Over the last decade, ever since Pakistan drove opium production out of their territory, and into Afghanistan, the drug trade has become a, if not the, major economic activity in the south. In Helmand and Kandahar province, it is the main source of income. Several million people depend on the drug money, either directly (via growing, processing and smuggling the drugs) or indirectly (via supplying goods or taking bribes). You mess with the opium and heroin trade, and you mess with the livelihood of lots of heavily armed  and violence prone people. Moreover, the money has been very good for a lot of Afghans, bringing unparalleled prosperity to one of the poorest countries on the planet. It's something worth killing and dying for. It's also worth terrorizing fellow Afghans. While members of drug gangs can usually depend on cooperation (in return for cash and other gifts) from members of their own tribe or clan, all other Afghans are "foreigners" and subject to terror (beatings, theft, property damage, kidnapping or death) to coerce cooperation. This is why opinion polls consistently list the Taliban as the most hated group in the country. But the Taliban are also the most feared organization as well, and they prefer it that way.

The combination of drug income (in a very poor country), endemic corruption and tribalism, plus Islamic radicalism (which is tolerated by most Afghans, it not usually practiced by most of them) provides the  West with a very difficult situation. Destroying the drug business in the south is key to crippling the Taliban (without the drug cash, these Islamic radicals would wither away), but that means fighting thousands of armed Afghans willing to resist losing their version of the good life. But Western nations cannot tolerate this growing supply of heroin and opium, or the continued use of Pushtun tribal lands on both sides of the border as a sanctuary for Islamic terrorists. Unfortunately,  for many Western politicians, Afghanistan shapes up as a place where they cannot afford to lose, but have not got the popular support to keep troops there. Some Western nations are planning on pulling their troops out, safe in the knowledge that the U.S. usually steps up and saves the day. But even American politicians are under growing pressure to leave, and let the situation get bad enough so some future politicians are forced to send the troops back in.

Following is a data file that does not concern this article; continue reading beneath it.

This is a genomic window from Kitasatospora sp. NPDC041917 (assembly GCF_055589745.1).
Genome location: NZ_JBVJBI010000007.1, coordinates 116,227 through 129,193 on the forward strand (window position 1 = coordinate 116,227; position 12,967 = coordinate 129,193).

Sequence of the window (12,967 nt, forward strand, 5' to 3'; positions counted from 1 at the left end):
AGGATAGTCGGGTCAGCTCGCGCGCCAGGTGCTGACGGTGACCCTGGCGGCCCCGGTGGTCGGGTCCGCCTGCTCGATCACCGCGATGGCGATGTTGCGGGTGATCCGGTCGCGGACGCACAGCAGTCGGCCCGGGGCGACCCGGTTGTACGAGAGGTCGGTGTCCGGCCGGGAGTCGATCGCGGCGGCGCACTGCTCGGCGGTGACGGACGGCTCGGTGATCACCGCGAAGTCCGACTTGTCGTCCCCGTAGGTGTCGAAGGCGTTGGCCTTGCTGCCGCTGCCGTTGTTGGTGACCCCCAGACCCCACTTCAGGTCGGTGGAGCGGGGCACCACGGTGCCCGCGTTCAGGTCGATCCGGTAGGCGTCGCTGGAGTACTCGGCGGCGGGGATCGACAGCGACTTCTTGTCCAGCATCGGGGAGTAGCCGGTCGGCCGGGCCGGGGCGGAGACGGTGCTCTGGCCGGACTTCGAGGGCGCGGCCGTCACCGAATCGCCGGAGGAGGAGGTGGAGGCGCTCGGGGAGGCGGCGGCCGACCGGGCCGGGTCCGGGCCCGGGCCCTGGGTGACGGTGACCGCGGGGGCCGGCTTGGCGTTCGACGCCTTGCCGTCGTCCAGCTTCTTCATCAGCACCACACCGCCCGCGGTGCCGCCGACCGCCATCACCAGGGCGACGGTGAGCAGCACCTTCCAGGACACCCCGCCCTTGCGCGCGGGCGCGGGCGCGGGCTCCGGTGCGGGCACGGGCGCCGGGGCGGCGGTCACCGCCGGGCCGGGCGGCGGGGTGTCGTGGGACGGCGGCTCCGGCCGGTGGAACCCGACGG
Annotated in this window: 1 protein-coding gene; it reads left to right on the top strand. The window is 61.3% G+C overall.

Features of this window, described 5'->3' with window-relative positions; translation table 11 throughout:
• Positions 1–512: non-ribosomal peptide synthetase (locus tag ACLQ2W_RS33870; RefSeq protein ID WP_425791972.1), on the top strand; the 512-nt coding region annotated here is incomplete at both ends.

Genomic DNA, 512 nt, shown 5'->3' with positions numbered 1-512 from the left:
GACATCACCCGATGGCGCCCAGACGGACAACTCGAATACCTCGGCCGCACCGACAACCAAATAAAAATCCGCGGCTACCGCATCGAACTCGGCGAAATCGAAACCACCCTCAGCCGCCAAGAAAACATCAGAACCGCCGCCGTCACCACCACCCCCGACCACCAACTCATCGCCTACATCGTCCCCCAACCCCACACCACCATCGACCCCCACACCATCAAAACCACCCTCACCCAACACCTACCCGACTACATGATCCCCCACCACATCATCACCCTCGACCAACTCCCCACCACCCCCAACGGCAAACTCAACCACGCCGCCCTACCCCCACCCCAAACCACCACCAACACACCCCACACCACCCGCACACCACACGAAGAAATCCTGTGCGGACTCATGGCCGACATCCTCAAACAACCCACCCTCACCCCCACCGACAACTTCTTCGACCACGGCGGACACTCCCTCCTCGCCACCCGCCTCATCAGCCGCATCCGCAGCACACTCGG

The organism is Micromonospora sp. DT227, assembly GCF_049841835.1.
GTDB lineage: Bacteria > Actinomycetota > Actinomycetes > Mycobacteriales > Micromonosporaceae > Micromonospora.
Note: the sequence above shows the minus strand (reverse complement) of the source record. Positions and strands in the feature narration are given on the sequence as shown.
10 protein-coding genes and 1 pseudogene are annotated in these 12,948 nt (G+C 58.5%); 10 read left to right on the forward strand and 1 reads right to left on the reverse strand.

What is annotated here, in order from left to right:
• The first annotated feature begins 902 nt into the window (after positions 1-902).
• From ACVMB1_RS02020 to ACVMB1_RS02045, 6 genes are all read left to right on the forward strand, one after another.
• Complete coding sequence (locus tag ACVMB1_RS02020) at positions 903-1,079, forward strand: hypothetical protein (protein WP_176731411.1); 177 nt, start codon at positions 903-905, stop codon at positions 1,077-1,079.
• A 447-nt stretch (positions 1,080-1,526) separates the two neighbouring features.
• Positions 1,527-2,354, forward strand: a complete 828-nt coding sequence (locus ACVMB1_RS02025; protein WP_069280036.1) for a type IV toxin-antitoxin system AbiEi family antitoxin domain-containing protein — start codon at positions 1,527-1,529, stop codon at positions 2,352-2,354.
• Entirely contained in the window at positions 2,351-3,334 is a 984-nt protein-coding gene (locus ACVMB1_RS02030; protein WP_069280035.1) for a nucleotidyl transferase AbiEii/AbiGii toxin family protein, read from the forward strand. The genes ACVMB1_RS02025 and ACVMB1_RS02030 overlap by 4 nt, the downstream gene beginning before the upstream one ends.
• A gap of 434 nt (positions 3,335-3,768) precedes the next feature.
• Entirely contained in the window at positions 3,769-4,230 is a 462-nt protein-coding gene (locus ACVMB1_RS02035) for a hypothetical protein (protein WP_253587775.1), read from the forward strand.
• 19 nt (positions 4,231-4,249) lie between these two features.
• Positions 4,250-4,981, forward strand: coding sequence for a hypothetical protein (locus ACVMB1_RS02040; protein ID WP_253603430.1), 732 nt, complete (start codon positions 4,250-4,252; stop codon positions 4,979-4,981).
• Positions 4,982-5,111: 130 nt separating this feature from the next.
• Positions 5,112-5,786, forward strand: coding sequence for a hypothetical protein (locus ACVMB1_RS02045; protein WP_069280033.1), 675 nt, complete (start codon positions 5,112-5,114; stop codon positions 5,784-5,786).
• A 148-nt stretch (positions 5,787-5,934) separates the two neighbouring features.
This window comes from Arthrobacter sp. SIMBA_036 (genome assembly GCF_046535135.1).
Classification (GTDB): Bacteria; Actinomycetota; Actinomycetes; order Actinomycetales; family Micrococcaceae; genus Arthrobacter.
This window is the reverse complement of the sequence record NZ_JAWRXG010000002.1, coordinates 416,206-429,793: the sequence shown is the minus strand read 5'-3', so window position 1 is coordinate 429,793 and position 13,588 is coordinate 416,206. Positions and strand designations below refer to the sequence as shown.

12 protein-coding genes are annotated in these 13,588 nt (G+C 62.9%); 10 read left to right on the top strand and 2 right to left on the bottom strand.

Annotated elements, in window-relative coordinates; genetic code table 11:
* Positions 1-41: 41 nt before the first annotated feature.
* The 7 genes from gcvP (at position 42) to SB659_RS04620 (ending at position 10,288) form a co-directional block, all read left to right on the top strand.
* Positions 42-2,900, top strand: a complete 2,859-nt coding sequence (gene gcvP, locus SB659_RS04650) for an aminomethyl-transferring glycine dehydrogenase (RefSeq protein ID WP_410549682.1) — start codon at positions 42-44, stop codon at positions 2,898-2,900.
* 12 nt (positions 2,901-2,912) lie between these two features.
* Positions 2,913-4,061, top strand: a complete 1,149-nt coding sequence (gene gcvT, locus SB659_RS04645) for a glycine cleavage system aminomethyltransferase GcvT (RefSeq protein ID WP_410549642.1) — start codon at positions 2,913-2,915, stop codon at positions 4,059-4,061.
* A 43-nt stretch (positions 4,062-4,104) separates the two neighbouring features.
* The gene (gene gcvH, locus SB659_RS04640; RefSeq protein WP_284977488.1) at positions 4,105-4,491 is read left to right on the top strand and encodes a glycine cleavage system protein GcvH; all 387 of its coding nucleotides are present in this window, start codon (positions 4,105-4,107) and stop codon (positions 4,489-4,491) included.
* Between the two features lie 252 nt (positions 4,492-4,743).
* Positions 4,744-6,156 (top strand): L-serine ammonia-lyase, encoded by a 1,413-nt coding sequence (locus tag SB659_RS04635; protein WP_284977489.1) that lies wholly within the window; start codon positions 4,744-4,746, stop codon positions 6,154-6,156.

The new American commander in Afghanistan, general David Petraeus, has to review his predecessors plans and policies. The two biggest issues are the potential for larger and more competent Afghan security forces (not very high) and the stricter ROE (Rules of Engagement) that limit how much forces American troops can use when civilians are around. Because the Taliban frequently use civilians as human shields, much to the frustration of U.S. troops (who often suffer additional casualties as a result), there is a lot of pressure to ease up on the restrictions. Many Afghan civilians back this as well, because it allows the Taliban to act more freely against civilians.

July 3, 2010: For the third time in five weeks, a large team of Taliban attempted to blast their way into an airbase used by foreign troops. This attack was against Jalalabad airbase, 120 kilometers east of Kabul. The Taliban used a car bomb and a dozen gunmen. Eight of the attackers were killed, and they failed to get into the base. The same thing happened in the earlier attacks against large airbases outside Kabul and Kandahar. It's unclear what's going on here. These bases are obviously well guarded, and the three failed attacks simply proved that. Someone organized and paid for these futile attacks, but it remains a mystery as to why.

July 1, 2010: Last month, 102 foreign troops died. This was the highest monthly number ever, and was partly the result of their being 50 percent more foreign troops in action compared to last year (when the highest monthly death toll was 77) and more aggressive operations. The combat death rate is less than a third of what it was in Vietnam and World War II, largely because the Taliban and drug gang fighters cannot hold their own in a head-to-head fight, and must rely on roadside bombs and mines to do most of their damage.